To better understand the pain experience of persons with dementia and to describe what factors are related to congruence of pain reports within patient-caregiver dyads, a cohort study enrolled patient-caregiver dyads at a primary care geriatrics clinic. Thirty-two percent of persons with dementia self-report pain "right now." Of these, 65% report slight/mild pain, 27% moderate pain, and 8% severe pain or greater. Fifty-two percent of caregivers report their care recipients with dementia are in some pain "right now." Of these, 52% report slight/mild pain, 30% moderate, and 18% severe pain or greater. Fifty-nine percent of dyads agree on the presence or absence of patient pain. In multivariate analysis of dyadic congruence of pain reports by patient and caregiver factors, only patient factors predicted congruence. The odds of congruence of pain reports increase 3.7 (1.2-12.3) if the patient is male and decrease 0.938 (0.93-0.99) as the patient becomes more agitated. These findings suggest that community-dwelling persons with dementia report less pain than those in the nursing home and caregivers do a fair job of predicting patient pain.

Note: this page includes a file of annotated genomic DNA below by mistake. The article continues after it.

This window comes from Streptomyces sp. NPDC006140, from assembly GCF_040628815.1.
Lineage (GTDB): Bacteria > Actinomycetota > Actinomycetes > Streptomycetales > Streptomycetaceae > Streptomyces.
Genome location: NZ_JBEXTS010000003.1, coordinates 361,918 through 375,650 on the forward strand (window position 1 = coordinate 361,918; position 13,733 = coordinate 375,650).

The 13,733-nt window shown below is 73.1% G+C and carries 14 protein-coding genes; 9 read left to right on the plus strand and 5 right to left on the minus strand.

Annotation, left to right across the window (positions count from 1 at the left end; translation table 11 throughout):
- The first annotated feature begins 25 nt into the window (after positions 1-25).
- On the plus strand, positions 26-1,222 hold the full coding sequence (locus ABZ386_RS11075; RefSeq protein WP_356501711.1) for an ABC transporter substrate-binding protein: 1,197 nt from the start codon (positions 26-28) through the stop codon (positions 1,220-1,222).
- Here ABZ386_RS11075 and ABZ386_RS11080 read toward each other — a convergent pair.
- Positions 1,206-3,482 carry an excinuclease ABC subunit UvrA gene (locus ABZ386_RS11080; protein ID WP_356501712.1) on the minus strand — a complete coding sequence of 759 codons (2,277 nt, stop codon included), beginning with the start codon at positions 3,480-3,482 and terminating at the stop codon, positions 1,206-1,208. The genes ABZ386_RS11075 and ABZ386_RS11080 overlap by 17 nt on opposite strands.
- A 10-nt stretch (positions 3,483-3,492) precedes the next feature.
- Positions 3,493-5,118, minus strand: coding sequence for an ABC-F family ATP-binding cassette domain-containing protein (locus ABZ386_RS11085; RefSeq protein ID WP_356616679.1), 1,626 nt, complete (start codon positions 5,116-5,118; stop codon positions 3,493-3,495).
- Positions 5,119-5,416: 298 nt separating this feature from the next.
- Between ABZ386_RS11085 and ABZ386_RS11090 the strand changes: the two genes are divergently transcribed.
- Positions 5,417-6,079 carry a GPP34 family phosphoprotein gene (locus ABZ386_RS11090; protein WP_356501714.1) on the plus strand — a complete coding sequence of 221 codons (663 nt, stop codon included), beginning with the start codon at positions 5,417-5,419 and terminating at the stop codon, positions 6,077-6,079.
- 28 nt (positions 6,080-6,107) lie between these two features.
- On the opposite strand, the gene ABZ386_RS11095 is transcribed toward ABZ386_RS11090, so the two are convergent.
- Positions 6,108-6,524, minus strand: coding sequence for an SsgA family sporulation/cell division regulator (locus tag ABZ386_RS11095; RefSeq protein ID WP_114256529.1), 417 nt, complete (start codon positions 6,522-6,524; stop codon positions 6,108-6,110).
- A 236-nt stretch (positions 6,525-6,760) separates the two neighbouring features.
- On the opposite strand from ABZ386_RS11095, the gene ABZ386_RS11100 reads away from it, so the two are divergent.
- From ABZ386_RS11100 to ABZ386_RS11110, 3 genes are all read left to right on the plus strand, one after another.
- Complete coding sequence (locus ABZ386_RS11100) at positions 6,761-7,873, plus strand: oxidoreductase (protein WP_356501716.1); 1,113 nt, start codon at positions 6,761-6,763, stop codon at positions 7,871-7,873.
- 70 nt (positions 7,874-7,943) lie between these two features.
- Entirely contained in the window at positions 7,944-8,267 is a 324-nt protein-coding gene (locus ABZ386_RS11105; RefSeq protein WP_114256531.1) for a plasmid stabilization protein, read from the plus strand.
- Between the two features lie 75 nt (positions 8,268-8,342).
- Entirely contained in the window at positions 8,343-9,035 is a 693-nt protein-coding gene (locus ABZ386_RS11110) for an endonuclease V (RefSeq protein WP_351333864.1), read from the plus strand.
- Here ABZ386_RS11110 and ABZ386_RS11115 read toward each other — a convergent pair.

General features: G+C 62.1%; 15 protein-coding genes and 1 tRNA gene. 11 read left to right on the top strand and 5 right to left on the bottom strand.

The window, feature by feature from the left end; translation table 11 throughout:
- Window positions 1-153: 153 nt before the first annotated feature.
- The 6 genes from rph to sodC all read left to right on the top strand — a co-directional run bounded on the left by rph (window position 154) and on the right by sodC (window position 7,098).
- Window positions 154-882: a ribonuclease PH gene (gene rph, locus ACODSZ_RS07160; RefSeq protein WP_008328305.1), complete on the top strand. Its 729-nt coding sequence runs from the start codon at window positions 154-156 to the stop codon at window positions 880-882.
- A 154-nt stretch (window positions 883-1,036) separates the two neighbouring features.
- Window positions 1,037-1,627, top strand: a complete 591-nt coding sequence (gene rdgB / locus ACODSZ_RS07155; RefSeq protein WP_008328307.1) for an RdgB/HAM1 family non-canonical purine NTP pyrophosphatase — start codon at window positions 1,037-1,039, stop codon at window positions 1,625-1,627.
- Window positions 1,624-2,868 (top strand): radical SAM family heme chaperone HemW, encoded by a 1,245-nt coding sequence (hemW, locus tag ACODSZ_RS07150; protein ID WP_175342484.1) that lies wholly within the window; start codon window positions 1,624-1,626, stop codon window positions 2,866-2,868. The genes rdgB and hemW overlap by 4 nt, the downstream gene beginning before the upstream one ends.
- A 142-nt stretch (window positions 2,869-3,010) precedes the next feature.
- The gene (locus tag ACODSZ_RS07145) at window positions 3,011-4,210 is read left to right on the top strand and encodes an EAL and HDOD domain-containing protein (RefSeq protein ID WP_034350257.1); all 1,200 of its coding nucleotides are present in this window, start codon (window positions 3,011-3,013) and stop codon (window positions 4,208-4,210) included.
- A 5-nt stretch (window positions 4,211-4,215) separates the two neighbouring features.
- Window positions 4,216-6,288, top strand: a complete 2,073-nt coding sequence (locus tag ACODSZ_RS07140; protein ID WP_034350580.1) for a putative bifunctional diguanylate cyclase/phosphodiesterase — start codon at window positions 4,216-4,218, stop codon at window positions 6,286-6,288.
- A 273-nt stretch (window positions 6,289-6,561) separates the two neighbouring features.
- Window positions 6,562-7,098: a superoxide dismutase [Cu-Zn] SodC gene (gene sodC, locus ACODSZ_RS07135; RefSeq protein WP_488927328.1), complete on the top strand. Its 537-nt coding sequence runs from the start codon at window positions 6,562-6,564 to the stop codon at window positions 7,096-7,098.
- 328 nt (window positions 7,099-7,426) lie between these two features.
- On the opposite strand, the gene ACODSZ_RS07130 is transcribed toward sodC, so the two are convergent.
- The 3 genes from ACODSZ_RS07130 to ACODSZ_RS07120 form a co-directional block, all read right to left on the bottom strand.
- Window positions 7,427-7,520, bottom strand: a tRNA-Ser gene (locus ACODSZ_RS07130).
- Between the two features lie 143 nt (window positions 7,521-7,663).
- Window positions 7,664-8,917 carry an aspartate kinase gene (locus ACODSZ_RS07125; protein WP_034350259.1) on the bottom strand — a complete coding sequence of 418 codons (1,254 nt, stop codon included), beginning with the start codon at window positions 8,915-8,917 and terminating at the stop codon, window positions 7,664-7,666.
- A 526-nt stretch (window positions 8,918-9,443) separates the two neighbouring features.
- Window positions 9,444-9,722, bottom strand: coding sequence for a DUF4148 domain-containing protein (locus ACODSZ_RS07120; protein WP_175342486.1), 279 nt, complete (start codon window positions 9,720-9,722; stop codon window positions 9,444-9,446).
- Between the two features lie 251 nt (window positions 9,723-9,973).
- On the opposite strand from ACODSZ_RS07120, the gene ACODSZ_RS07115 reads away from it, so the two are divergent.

ASJC Scopus subject areas
- Clinical Neurology
- Anesthesiology and Pain Medicine